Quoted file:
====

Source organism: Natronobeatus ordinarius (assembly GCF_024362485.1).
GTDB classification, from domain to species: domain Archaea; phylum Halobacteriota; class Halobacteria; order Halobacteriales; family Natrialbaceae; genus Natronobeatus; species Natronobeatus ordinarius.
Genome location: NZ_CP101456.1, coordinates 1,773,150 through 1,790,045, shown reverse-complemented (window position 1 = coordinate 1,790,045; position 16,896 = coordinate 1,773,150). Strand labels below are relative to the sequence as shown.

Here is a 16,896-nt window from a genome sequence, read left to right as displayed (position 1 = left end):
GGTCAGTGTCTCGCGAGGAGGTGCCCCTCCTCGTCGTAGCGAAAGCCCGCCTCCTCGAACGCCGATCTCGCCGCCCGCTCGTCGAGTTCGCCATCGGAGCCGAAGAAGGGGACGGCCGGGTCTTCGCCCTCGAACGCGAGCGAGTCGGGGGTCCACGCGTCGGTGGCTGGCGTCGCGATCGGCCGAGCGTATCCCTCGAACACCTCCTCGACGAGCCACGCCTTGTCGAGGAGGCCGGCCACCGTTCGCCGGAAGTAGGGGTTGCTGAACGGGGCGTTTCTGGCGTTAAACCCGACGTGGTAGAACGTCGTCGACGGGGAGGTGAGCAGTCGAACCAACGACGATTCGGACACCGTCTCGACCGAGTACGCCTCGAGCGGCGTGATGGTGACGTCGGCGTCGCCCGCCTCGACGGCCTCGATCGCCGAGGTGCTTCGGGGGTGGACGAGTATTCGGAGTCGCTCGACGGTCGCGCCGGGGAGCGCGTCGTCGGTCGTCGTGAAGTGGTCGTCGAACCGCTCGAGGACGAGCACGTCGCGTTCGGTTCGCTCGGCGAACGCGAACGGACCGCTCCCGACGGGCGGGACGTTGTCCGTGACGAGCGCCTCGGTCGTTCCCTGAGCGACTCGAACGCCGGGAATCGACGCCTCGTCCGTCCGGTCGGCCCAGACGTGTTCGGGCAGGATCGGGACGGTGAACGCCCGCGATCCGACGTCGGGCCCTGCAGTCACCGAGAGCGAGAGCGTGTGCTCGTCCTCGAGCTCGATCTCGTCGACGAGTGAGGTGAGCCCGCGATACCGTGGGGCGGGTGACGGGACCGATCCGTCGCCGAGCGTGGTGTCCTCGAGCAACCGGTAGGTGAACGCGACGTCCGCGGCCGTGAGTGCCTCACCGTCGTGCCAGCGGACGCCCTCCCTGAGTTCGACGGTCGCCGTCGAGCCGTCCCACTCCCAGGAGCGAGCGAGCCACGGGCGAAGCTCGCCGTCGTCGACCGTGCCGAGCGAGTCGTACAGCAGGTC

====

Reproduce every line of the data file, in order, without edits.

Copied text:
Source organism: Natronobeatus ordinarius (assembly GCF_024362485.1).
GTDB classification, from domain to species: domain Archaea; phylum Halobacteriota; class Halobacteria; order Halobacteriales; family Natrialbaceae; genus Natronobeatus; species Natronobeatus ordinarius.
Genome location: NZ_CP101456.1, coordinates 1,773,150 through 1,790,045, shown reverse-complemented (window position 1 = coordinate 1,790,045; position 16,896 = coordinate 1,773,150). Strand labels below are relative to the sequence as shown.

Here is a 16,896-nt window from a genome sequence, read left to right as displayed (position 1 = left end):
GGTCAGTGTCTCGCGAGGAGGTGCCCCTCCTCGTCGTAGCGAAAGCCCGCCTCCTCGAACGCCGATCTCGCCGCCCGCTCGTCGAGTTCGCCATCGGAGCCGAAGAAGGGGACGGCCGGGTCTTCGCCCTCGAACGCGAGCGAGTCGGGGGTCCACGCGTCGGTGGCTGGCGTCGCGATCGGCCGAGCGTATCCCTCGAACACCTCCTCGACGAGCCACGCCTTGTCGAGGAGGCCGGCCACCGTTCGCCGGAAGTAGGGGTTGCTGAACGGGGCGTTTCTGGCGTTAAACCCGACGTGGTAGAACGTCGTCGACGGGGAGGTGAGCAGTCGAACCAACGACGATTCGGACACCGTCTCGACCGAGTACGCCTCGAGCGGCGTGATGGTGACGTCGGCGTCGCCCGCCTCGACGGCCTCGATCGCCGAGGTGCTTCGGGGGTGGACGAGTATTCGGAGTCGCTCGACGGTCGCGCCGGGGAGCGCGTCGTCGGTCGTCGTGAAGTGGTCGTCGAACCGCTCGAGGACGAGCACGTCGCGTTCGGTTCGCTCGGCGAACGCGAACGGACCGCTCCCGACGGGCGGGACGTTGTCCGTGACGAGCGCCTCGGTCGTTCCCTGAGCGACTCGAACGCCGGGAATCGACGCCTCGTCCGTCCGGTCGGCCCAGACGTGTTCGGGCAGGATCGGGACGGTGAACGCCCGCGATCCGACGTCGGGCCCTGCAGTCACCGAGAGCGAGAGCGTGTGCTCGTCCTCGAGCTCGATCTCGTCGACGAGTGAGGTGAGCCCGCGATACCGTGGGGCGGGTGACGGGACCGATCCGTCGCCGAGCGTGGTGTCCTCGAGCAACCGGTAGGTGAACGCGACGTCCGCGGCCGTGAGTGCCTCACCGTCGTGCCAGCGGACGCCCTCCCTGAGTTCGACGGTCGCCGTCGAGCCGTCCCACTCCCAGGAGCGAGCGAGCCACGGGCGAAGCTCGCCGTCGTCGACCGTGCCGAGCGAGTCGTACAGCAGGTC